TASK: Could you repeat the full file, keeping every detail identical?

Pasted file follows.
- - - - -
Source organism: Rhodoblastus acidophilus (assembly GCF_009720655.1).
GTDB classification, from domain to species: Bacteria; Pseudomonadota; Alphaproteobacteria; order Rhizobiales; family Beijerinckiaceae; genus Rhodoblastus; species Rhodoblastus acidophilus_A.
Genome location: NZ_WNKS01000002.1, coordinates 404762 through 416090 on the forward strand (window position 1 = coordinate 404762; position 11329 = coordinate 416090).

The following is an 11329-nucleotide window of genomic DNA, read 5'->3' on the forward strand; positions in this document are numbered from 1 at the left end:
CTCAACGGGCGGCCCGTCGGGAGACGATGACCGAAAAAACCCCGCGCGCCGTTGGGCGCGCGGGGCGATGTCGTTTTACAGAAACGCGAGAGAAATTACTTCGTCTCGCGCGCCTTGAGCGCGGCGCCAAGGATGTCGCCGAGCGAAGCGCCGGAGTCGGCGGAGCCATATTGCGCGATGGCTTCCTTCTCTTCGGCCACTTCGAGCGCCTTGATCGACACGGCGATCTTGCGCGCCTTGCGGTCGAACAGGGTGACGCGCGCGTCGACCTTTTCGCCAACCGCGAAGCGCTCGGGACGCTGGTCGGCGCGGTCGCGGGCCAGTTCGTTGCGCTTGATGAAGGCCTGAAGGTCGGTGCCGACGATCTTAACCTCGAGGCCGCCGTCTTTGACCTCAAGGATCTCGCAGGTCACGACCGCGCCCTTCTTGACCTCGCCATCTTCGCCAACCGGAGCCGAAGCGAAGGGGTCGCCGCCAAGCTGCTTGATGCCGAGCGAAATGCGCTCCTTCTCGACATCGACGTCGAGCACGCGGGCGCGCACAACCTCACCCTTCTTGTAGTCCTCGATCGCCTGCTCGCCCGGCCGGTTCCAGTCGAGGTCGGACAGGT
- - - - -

Source organism: Rhodoblastus acidophilus (assembly GCF_009720655.1).
GTDB classification, from domain to species: Bacteria; Pseudomonadota; Alphaproteobacteria; order Rhizobiales; family Beijerinckiaceae; genus Rhodoblastus; species Rhodoblastus acidophilus_A.
Genome location: NZ_WNKS01000002.1, coordinates 404762 through 416090 on the forward strand (window position 1 = coordinate 404762; position 11329 = coordinate 416090).

The following is an 11329-nucleotide window of genomic DNA, read 5'->3' on the forward strand; positions in this document are numbered from 1 at the left end:
CTCAACGGGCGGCCCGTCGGGAGACGATGACCGAAAAAACCCCGCGCGCCGTTGGGCGCGCGGGGCGATGTCGTTTTACAGAAACGCGAGAGAAATTACTTCGTCTCGCGCGCCTTGAGCGCGGCGCCAAGGATGTCGCCGAGCGAAGCGCCGGAGTCGGCGGAGCCATATTGCGCGATGGCTTCCTTCTCTTCGGCCACTTCGAGCGCCTTGATCGACACGGCGATCTTGCGCGCCTTGCGGTCGAACAGGGTGACGCGCGCGTCGACCTTTTCGCCAACCGCGAAGCGCTCGGGACGCTGGTCGGCGCGGTCGCGGGCCAGTTCGTTGCGCTTGATGAAGGCCTGAAGGTCGGTGCCGACGATCTTAACCTCGAGGCCGCCGTCTTTGACCTCAAGGATCTCGCAGGTCACGACCGCGCCCTTCTTGACCTCGCCATCTTCGCCAACCGGAGCCGAAGCGAAGGGGTCGCCGCCAAGCTGCTTGATGCCGAGCGAAATGCGCTCCTTCTCGACATCGACGTCGAGCACGCGGGCGCGCACAACCTCACCCTTCTTGTAGTCCTCGATCGCCTGCTCGCCCGGCCGGTTCCAGTCGAGGTCGGACAGGT